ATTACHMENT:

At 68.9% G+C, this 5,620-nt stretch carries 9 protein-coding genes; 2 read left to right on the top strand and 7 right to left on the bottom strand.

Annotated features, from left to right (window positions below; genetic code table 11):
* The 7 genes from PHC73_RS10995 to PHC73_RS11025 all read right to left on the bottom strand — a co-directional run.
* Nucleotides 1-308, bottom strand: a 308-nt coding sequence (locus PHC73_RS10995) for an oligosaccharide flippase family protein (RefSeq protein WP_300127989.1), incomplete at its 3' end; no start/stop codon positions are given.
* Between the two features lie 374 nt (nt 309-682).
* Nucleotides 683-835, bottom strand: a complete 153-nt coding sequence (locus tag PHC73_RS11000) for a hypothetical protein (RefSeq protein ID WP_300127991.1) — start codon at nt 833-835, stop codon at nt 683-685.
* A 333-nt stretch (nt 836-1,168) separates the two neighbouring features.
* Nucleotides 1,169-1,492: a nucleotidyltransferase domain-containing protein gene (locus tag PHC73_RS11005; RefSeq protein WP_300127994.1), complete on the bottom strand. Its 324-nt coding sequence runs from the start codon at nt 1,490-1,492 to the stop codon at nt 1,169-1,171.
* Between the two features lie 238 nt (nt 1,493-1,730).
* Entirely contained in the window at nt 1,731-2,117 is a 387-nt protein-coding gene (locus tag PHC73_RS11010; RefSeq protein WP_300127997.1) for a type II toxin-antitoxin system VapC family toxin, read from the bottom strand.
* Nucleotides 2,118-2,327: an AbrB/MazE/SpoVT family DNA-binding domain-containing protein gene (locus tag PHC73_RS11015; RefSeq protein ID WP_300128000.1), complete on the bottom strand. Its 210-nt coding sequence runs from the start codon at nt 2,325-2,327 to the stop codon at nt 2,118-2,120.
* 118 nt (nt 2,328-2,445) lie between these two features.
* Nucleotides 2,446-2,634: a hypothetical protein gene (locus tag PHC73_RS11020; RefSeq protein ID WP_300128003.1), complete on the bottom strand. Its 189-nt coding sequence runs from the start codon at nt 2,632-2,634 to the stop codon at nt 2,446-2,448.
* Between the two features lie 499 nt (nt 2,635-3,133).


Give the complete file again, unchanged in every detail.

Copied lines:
At 68.9% G+C, this 5,620-nt stretch carries 9 protein-coding genes; 2 read left to right on the top strand and 7 right to left on the bottom strand.

Annotated features, from left to right (window positions below; genetic code table 11):
* The 7 genes from PHC73_RS10995 to PHC73_RS11025 all read right to left on the bottom strand — a co-directional run.
* Nucleotides 1-308, bottom strand: a 308-nt coding sequence (locus PHC73_RS10995) for an oligosaccharide flippase family protein (RefSeq protein WP_300127989.1), incomplete at its 3' end; no start/stop codon positions are given.
* Between the two features lie 374 nt (nt 309-682).
* Nucleotides 683-835, bottom strand: a complete 153-nt coding sequence (locus tag PHC73_RS11000) for a hypothetical protein (RefSeq protein ID WP_300127991.1) — start codon at nt 833-835, stop codon at nt 683-685.
* A 333-nt stretch (nt 836-1,168) separates the two neighbouring features.
* Nucleotides 1,169-1,492: a nucleotidyltransferase domain-containing protein gene (locus tag PHC73_RS11005; RefSeq protein WP_300127994.1), complete on the bottom strand. Its 324-nt coding sequence runs from the start codon at nt 1,490-1,492 to the stop codon at nt 1,169-1,171.
* Between the two features lie 238 nt (nt 1,493-1,730).
* Entirely contained in the window at nt 1,731-2,117 is a 387-nt protein-coding gene (locus tag PHC73_RS11010; RefSeq protein WP_300127997.1) for a type II toxin-antitoxin system VapC family toxin, read from the bottom strand.
* Nucleotides 2,118-2,327: an AbrB/MazE/SpoVT family DNA-binding domain-containing protein gene (locus tag PHC73_RS11015; RefSeq protein ID WP_300128000.1), complete on the bottom strand. Its 210-nt coding sequence runs from the start codon at nt 2,325-2,327 to the stop codon at nt 2,118-2,120.
* 118 nt (nt 2,328-2,445) lie between these two features.
* Nucleotides 2,446-2,634: a hypothetical protein gene (locus tag PHC73_RS11020; RefSeq protein ID WP_300128003.1), complete on the bottom strand. Its 189-nt coding sequence runs from the start codon at nt 2,632-2,634 to the stop codon at nt 2,446-2,448.
* Between the two features lie 499 nt (nt 2,635-3,133).